A few years back, I suggested making SBS a virtual machine and running on a Hyper-v host.  The OS for the host was Windows Server 2008 R2.  Earlier this year, both of the USB drives they were using for Windows Backup (one for the host, one for SBS) had to be replaced.  The new drives were formatted NTFS with 4096 byte sectors.  If you don’t know already, Windows Backup in 2008 R2 and earlier can’t create a backup on these targets.  So for a while, the system has been running without backups.

Why not Just Upgrade?

Duh, why didn’t I think of that?  I did, but an inplace upgrade to 2012 R2 kept failing.  Finally, we located a 2012 Standard .iso and license for sale and grabbed that.  The in place upgrade went well, very well.  Much to our chagrin, the product key would not activate even though it was valid, and the client got his money back.  But there we were with an OS that was about to die from lack of activation.

So I tried the upgrade from 2012 to 2012 R2, and it succeeded.  Problem solved, right?

You Probably Picked the Wrong Answer

When it finally rebooted after the upgrade, a colorful blue screen appeared with the message


The scarce number of articles I found relating to this indicated that it was an invalid product key (I knew that) and re-installing would fix it.  So in goes the DVD and we boot from it.  Enter the correct 2012 R2 product key, select upgrade, and we are instructed to remove the disk and reboot.  When we do the same nasty error above appears.

So I Said…

Let’s just forget about the host system and create a new one.  I didn’t format any disks, just let the installation go.  It completed fine, booted into 2012 R2, and I added the Hyper-v role, reset the static IP address, and got down to setting up a new virtual machine.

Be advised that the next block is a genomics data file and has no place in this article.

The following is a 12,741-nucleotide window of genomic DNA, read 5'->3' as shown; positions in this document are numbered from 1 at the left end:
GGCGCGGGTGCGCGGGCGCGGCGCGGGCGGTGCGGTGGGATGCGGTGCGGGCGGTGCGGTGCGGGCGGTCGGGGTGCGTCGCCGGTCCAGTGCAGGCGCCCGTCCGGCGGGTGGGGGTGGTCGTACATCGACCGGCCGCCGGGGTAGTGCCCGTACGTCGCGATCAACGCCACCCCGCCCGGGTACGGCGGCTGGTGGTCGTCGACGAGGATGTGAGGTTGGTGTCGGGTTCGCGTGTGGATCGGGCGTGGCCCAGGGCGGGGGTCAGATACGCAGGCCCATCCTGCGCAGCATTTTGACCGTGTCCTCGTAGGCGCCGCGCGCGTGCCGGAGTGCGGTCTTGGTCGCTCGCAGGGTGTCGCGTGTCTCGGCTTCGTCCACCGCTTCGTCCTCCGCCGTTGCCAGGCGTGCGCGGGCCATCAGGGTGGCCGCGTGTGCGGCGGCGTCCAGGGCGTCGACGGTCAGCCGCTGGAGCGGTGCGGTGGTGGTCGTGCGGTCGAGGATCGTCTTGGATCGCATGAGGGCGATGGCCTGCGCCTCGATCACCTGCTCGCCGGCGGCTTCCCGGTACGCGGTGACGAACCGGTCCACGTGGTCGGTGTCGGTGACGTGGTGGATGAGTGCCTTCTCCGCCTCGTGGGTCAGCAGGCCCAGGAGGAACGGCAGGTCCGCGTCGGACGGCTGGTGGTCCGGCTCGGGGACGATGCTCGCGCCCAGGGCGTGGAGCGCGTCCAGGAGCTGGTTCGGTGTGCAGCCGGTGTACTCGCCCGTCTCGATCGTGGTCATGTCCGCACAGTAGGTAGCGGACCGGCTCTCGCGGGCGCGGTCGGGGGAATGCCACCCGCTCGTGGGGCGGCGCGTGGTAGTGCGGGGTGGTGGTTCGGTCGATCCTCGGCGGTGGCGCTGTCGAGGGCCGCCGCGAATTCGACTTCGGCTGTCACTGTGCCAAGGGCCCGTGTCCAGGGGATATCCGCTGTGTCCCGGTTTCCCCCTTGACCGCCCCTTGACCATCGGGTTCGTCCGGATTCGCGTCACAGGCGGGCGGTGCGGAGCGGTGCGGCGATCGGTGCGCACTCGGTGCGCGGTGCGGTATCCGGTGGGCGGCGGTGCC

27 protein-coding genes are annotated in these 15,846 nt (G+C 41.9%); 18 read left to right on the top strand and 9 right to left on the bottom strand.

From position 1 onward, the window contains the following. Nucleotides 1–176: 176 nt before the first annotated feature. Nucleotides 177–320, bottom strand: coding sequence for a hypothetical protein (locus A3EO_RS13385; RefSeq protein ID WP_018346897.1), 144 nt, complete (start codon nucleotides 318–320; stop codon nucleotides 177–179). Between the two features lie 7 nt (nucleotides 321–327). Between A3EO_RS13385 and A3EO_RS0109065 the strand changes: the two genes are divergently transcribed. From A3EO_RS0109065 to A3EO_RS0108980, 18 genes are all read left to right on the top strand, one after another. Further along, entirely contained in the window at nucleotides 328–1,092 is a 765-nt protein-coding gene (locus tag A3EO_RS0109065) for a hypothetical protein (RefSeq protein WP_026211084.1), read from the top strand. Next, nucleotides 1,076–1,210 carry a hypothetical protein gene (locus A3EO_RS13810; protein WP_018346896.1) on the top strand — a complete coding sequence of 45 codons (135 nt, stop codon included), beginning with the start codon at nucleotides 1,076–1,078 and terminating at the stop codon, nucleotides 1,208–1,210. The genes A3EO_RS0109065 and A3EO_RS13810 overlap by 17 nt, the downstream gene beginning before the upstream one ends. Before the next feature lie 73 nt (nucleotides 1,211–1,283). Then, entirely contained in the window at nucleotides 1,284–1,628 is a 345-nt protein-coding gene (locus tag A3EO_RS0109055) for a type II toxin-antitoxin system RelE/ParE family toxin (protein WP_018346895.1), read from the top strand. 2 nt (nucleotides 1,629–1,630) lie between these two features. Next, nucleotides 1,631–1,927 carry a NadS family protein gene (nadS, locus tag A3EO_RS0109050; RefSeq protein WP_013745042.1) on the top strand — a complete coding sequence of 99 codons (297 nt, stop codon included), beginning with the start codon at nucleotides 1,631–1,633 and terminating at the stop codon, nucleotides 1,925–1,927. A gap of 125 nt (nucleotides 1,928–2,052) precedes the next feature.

I pointed to the existing .vhd for SBS and the virtual disks for Exchange, SharePoint, and data that were on physical drives on the host and attached them through ISCSI controllers, started the virtual machine and bingo!  There is was.  Almost.

I Nearly Cried when It First Started

Active directory showed NO users, NO joined computers, and SBS Console said the OS was not operative.  While I played around for a bit, then looked again after about 5-10 minutes, AD values were back!!  But there was no Internet connection and nothing looked right on the SBS Console network tab.

First I ran Connect to the Internet, and that restored the connection.  Then I ran Fix my network, and suddenly there was the trusted certificate and all the other goodies.  It has been running like a champ ever since.

One Last Thing

The 4096 sector drive for SBS still doesn’t work, so I am trying a WD drive that emulates 512 sectors,  I am going to create another post about this, although there is a lot of information on this topic out there already.

So, to sum it up, your Hyper-v host machine is disposable.  You can trash it and provided you don’t lose the date, you can reconstruct your workhorse servers.  I highly recommend this approach.

Even better, use an iSCSI device (like QNAP, which I love as well) and keep all your virtual information on the drives apart from your computer.  That means the entire platform is disposable.